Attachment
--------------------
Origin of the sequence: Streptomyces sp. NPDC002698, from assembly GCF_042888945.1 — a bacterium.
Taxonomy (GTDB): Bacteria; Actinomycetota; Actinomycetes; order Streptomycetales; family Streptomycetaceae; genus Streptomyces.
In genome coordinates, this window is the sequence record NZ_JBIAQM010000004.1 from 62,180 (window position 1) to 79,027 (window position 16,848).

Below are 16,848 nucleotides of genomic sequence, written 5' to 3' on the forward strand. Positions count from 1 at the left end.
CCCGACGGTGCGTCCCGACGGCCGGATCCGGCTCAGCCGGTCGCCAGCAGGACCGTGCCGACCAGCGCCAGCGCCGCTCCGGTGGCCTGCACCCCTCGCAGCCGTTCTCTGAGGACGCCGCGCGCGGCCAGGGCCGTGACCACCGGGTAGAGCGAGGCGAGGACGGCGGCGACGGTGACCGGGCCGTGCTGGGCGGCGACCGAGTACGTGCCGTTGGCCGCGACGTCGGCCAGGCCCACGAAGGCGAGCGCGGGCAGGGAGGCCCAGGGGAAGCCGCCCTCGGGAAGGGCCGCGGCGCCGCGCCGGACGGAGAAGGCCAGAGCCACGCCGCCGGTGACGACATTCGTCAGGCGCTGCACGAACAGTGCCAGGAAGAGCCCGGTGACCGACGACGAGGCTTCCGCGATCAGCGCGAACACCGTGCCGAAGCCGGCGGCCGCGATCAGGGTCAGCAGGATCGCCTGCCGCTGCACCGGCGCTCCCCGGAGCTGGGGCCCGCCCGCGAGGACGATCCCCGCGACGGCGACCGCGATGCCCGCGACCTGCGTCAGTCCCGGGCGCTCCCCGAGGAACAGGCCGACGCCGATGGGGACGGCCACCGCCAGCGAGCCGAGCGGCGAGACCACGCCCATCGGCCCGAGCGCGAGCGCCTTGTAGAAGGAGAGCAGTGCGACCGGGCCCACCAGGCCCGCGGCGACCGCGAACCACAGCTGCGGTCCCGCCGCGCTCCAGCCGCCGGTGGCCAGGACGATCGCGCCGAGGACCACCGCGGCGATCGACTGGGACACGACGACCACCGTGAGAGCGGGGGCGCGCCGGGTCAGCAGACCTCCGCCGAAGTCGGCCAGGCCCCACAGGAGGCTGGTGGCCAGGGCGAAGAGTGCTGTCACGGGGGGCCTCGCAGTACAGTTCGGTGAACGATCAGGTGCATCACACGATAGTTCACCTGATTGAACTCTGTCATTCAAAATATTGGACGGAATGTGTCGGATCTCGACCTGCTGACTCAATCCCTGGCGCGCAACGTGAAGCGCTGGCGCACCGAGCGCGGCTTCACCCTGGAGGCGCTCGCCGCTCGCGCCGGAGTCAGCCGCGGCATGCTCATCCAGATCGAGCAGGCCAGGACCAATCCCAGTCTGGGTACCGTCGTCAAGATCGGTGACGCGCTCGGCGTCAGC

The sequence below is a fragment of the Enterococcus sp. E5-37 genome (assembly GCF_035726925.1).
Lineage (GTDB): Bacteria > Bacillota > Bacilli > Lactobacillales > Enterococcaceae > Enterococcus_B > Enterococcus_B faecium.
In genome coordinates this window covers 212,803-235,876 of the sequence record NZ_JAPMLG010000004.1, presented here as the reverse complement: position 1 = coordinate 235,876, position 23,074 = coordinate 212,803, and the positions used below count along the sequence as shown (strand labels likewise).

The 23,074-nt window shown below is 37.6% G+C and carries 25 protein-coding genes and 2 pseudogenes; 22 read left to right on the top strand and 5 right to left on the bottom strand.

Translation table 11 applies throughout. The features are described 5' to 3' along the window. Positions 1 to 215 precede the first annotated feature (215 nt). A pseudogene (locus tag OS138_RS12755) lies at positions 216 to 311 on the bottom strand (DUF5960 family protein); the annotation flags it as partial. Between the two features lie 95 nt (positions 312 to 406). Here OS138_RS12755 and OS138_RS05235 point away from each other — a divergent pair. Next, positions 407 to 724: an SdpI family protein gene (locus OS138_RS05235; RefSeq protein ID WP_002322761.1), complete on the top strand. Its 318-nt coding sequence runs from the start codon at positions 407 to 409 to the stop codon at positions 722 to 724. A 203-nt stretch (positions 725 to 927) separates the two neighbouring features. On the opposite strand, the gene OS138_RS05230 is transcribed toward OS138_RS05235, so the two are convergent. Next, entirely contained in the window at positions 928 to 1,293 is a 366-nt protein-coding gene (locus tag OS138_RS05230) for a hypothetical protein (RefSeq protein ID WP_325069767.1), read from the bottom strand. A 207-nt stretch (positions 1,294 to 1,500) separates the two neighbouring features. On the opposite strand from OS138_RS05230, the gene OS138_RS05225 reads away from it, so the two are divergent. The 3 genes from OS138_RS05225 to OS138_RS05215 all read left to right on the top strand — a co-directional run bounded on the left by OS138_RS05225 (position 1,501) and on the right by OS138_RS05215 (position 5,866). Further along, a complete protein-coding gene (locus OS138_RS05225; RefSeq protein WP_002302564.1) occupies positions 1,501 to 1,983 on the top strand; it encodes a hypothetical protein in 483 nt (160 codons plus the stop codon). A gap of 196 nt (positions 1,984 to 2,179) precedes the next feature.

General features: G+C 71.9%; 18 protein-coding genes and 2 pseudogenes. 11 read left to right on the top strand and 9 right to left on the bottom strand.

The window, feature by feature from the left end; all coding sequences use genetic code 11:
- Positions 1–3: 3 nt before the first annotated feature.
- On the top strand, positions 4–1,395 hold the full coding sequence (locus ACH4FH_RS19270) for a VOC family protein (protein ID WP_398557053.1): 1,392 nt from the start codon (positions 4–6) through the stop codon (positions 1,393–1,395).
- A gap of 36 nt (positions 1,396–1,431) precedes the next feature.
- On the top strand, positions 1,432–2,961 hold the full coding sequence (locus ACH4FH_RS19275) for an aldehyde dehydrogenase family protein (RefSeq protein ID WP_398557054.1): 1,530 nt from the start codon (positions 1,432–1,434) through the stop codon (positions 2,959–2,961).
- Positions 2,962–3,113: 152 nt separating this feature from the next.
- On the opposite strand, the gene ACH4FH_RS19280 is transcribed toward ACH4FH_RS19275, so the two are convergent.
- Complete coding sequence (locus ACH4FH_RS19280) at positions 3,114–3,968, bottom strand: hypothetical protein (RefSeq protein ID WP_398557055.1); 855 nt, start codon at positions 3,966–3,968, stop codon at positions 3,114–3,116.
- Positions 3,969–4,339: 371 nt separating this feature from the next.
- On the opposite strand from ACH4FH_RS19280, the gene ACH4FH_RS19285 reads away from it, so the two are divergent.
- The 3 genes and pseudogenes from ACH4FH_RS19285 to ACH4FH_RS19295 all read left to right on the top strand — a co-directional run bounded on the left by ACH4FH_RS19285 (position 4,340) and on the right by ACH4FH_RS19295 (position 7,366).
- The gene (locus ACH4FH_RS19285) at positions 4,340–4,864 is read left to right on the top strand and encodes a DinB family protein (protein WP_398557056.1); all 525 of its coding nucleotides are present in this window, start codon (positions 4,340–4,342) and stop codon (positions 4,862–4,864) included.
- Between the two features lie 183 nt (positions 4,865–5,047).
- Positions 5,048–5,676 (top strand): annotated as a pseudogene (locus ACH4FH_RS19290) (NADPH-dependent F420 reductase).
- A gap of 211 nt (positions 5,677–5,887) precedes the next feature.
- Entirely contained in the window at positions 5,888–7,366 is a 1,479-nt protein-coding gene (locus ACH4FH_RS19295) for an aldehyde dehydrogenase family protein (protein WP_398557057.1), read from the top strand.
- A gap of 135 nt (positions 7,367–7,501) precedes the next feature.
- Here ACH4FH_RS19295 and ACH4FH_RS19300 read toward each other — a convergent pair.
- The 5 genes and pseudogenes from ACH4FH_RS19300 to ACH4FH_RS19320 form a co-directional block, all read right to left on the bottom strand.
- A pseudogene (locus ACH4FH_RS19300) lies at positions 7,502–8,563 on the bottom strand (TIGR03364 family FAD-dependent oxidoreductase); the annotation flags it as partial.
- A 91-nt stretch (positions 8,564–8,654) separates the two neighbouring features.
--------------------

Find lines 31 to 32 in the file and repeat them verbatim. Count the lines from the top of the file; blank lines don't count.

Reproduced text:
- A pseudogene (locus ACH4FH_RS19300) lies at positions 7,502–8,563 on the bottom strand (TIGR03364 family FAD-dependent oxidoreductase); the annotation flags it as partial.
- A 91-nt stretch (positions 8,564–8,654) separates the two neighbouring features.